Fixing performance issues that have plagued previous versions of its Windows client OS and Internet Explorer (IE) browser are key development goals for the next versions of those products, Microsoft has revealed in company blogs.
IE 7 and Windows Vista have had serious performance problems early on that have alienated users and damaged the reputations of the products. Some IE users switched to Mozilla Firefox because of IE 7’s frequent crashes and performance glitches, while Vista’s bugs, incompatibility problems and other issues have been well-documented.
Microsoft is paying close attention to performance in Windows 7 and IE 8 as it develops both products, the company revealed in separate internal blogs about each product, “Engineering Windows 7” and “IEblog.”
“We’ve re-dedicated ourselves to work in this area (performance) in Windows 7 (and IE 8),” according to the Engineering Windows 7 post. “This is a major initiative across each of our feature teams as well as the primary mission of one of our feature teams.”
The company has an uphill battle to improving performance, particularly with Windows 7, said one analyst.
“I’m not surprised they’re going to focus on performance,” said Mike Cherry, an analyst with Directions on Microsoft. “I’m somewhat skeptical how much improvement they’re going to make at this point.”
He suggested Microsoft consider performance for Windows 7 the way it approached security when the company decided to make that a key priority for Vista. When Microsoft decided security was integral to the OS, the company engineered Vista so “every feature has a security attribute to it,” Cherry said.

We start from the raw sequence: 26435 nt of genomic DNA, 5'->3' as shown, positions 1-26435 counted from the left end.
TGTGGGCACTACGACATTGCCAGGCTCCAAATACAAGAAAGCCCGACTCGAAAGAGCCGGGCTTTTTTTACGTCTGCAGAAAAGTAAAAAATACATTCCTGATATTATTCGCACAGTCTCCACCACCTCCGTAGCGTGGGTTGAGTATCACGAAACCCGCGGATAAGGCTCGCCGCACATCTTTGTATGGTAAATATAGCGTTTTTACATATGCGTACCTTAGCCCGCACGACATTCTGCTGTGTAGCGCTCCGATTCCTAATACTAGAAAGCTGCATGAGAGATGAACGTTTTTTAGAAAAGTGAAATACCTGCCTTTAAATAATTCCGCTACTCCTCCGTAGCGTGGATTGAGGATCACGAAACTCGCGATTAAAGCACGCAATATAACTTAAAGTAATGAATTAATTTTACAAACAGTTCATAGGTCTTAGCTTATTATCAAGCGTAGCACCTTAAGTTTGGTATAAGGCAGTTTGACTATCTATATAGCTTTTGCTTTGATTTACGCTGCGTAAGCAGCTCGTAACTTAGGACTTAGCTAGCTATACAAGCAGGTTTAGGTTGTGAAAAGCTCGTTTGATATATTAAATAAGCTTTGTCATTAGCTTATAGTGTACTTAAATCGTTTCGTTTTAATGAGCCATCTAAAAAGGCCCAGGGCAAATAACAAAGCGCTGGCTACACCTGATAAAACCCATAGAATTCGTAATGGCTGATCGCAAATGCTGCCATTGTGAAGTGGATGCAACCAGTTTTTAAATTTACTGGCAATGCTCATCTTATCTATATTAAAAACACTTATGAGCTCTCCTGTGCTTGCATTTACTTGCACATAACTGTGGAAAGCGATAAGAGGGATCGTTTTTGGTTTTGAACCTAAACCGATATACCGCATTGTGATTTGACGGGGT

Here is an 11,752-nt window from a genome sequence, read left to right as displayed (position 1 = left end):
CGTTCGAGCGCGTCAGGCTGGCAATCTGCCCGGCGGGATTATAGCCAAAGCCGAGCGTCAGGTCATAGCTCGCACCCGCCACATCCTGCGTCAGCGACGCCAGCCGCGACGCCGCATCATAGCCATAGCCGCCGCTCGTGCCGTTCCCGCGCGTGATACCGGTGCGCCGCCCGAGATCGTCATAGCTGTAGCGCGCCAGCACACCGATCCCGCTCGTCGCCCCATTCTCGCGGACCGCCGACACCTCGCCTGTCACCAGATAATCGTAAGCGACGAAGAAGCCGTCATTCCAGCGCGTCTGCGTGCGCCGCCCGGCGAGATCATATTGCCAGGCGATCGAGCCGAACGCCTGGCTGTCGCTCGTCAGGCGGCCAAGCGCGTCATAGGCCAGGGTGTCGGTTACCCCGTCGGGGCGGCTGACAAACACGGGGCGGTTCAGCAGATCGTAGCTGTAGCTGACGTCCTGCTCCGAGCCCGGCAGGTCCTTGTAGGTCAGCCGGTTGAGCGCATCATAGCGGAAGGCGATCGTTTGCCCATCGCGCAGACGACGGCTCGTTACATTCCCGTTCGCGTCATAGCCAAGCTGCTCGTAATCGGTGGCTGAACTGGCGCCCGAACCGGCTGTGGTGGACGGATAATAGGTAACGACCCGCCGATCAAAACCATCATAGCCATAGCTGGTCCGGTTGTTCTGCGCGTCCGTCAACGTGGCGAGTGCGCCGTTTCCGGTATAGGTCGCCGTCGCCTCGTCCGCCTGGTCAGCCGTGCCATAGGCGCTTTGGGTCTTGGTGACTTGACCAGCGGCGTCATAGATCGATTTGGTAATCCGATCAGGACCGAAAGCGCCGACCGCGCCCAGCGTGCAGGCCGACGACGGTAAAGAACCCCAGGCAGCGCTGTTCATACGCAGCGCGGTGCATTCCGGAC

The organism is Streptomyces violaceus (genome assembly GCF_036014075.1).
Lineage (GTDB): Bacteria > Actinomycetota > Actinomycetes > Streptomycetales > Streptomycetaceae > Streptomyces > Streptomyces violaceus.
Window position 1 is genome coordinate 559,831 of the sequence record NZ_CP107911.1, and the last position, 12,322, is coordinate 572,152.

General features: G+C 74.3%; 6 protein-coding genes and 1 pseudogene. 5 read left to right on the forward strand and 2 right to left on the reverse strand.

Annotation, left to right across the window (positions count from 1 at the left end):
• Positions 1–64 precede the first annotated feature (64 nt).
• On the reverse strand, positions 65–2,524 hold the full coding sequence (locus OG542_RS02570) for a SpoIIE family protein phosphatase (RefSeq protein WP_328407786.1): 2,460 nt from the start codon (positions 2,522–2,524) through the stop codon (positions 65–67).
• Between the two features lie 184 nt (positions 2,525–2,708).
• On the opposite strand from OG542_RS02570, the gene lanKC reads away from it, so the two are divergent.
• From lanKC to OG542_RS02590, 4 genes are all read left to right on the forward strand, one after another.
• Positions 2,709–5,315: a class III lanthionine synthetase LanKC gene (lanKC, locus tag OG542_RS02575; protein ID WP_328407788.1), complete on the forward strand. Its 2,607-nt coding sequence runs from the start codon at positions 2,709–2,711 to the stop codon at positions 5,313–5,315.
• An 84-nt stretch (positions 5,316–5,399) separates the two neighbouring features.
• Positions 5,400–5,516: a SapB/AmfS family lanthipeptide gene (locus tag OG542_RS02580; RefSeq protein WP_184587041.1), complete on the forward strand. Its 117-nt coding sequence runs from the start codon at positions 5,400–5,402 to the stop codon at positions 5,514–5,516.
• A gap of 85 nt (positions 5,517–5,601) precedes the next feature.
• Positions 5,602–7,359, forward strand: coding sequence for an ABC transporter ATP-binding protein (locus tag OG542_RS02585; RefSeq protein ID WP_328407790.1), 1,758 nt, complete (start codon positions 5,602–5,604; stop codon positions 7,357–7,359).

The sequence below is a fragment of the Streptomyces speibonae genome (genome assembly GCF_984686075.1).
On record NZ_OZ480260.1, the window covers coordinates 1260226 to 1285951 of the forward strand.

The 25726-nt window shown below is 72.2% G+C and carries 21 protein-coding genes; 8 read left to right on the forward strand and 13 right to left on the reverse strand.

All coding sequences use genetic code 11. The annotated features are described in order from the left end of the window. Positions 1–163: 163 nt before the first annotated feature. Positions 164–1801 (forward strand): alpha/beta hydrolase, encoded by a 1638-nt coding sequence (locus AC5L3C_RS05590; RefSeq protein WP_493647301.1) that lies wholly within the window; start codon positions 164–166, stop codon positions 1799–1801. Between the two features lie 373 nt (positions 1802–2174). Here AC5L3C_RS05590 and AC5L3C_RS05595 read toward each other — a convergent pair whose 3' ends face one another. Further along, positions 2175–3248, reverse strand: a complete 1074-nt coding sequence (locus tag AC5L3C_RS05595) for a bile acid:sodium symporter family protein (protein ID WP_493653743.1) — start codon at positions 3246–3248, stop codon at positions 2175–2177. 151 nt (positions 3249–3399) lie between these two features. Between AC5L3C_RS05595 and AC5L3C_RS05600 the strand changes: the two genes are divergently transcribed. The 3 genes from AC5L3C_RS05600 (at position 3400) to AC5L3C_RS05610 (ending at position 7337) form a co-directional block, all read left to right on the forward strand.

Similarly, the company should make performance such a priority that “anyone checking any code into Windows 7 not only has to make sure it’s the most secure code and the most reliable code, but they’d better be addressing the performance of the code as well,” he said.
While performance is made up of “many elements,” the Windows 7 team is focusing on six areas of improvement in Windows 7, according to the post. They are memory usage, CPU utilization, disk I/O, the boot-shutdown-standby-resume feature, the base system and disk footprint.
CPU (central processing unit) utilization in particular is a problem in Vista, and could use improvement in Windows 7. Cherry said he runs a 32-bit version of Vista on a PC with a 64-bit processor and 2G bytes of RAM. However, when he starts his Outlook e-mail client, it uses 100 percent of his CPU resources for more than a minute and a half. “It blows me away,” he said of the problem.
Indeed, Microsoft said a key engineering goal for Windows 7 is to “keep the CPU utilization low as that improves multi-user scenarios as well as reduces power consumption,” according to the Windows 7 blog post.
The focus of IE 8 improvements, according to the IEblog post, will be how to make pages and images load faster for “everyday” browsing. This will require improvements to scripting, the rendering engine and networking improvements, among others, the company said.
Microsoft has said it expects to release Windows 7 in early 2010; however, the company has not provided a time frame for the final release of IE8, though it is safe to say it likely will be a part of the Windows 7 release. Microsoft released IE8 beta 2 on Wednesday.